The photocatalytic properties of titanium dioxide were discovered by Akira Fujishima in 1967 and published in 1972. The process on the surface of the titanium dioxide was called the Honda-Fujishima effect. Titanium dioxide, in thin film and nanoparticle form has potential for use in energy production: as a photocatalyst, it can carry outhydrolysis; i.e., break water into hydrogen and oxygen. With the hydrogen collected, it could be used as a fuel. The efficiency of this process can be greatly improved by doping the oxide with carbon. Further efficiency and durability has been obtained by introducing disorder to the lattice structure of the surface layer of titanium dioxide nanocrystals, permitting infrared absorption.

In 1995 Fujishima and his group discovered the superhydrophilicity phenomenon for titanium dioxide coated glass exposed to sun light. This resulted in the development of self-cleaning glass and anti-fogging coatings.

TiO2 incorporated into outdoor building materials, such as paving stones in noxer blocks or paints, can substantially reduce concentrations of airborne pollutants such as volatile organic compounds and nitrogen oxides.

A photocatalytic cement that uses titanium dioxide as a primary component, produced by Italcementi Group, was included in Time's Top 50 Inventions of 2008.

Attempts have been made to photocatalytically mineralize pollutants (to convert into CO2 and H2O) in waste water. TiO2 offers great potential as an industrial technology for detoxification or remediation of wastewater due to several factors:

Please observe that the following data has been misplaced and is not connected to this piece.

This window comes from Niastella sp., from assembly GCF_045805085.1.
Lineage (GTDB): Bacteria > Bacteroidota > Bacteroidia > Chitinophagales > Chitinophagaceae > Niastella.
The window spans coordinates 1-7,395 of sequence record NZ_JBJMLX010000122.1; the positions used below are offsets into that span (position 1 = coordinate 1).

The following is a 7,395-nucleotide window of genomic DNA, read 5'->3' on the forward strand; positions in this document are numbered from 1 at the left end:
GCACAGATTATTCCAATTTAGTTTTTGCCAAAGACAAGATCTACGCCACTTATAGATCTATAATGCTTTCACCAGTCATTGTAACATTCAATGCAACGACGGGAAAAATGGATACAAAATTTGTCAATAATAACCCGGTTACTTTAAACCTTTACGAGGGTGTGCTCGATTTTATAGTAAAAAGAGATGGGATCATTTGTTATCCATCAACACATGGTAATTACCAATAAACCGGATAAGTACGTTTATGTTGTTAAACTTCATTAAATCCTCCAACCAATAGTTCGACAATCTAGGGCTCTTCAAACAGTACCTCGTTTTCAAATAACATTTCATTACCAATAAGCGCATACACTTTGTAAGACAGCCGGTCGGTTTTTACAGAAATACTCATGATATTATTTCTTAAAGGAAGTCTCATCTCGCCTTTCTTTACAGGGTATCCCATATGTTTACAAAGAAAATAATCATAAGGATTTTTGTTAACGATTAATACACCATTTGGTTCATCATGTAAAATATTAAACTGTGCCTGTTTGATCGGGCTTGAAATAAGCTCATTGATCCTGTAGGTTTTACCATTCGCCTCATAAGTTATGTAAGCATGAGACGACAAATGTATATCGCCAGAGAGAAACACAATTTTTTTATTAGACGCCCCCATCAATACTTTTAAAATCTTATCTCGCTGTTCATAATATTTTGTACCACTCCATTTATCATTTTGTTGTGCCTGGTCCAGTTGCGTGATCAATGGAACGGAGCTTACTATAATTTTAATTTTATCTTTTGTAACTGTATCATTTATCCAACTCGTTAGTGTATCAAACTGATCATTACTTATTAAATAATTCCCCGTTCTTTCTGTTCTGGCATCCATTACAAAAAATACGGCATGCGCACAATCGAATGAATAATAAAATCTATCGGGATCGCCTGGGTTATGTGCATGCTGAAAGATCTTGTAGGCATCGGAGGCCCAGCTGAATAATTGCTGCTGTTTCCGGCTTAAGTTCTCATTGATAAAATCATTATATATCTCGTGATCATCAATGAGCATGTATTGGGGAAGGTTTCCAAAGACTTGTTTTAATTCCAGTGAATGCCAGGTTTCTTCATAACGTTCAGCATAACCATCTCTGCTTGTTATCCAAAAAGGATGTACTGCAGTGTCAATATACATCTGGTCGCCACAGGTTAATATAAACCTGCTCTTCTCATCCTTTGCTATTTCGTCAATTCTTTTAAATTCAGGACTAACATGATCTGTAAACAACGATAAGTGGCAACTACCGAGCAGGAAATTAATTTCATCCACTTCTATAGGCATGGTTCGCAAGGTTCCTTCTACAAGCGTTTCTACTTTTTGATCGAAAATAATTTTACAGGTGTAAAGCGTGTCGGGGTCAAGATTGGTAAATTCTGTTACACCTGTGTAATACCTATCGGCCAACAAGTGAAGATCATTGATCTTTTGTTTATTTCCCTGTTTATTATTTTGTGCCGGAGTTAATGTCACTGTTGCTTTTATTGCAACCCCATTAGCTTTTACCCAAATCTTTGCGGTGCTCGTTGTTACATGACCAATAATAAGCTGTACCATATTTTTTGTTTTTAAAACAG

• The process uses natural oxygen and sunlight and thus occurs under ambient conditions; it is wavelength selective and is accelerated by UV light.

  • The photocatalyst is inexpensive, readily available, non-toxic, chemically and mechanically stable, and has a high turnover.

  • The formation of photocyclized intermediate products, unlike direct photolysis techniques, is avoided.

  • Oxidation of the substrates to CO2 is complete.

  • TiO2 can be supported as thin films on suitable reactor substrates.

  • Electronic data storage medium

    In 2010, researchers at the University of Tokyo, Japan have created a crystal form of titanium oxide with particles 5 to 20 nanometers that can be switched between two states with light. Use of the 5 nm particles could theoretically lead to a 25 TB storage disc.

    Other applications

    Synthetic single crystals of TiO2, ca. 2–3 mm in size, cut from a larger plate.

  • Titanium dioxide in solution or suspension can be used to cleave protein that contains the amino acid proline at the site where proline is present.

  • Titanium dioxide is also used as a material in the memristor, a new electronic circuit element. It can be employed for solar energy conversion based on dye, polymer, or quantum dot sensitizednanocrystalline TiO2 solar cells using conjugated polymers as solid electrolytes.

  • Synthetic single crystals and films of TiO2 are used as a semiconductor, and also in Bragg-stack style dielectric mirrors due to the high refractive index of TiO2.


Category: Other Chemical Products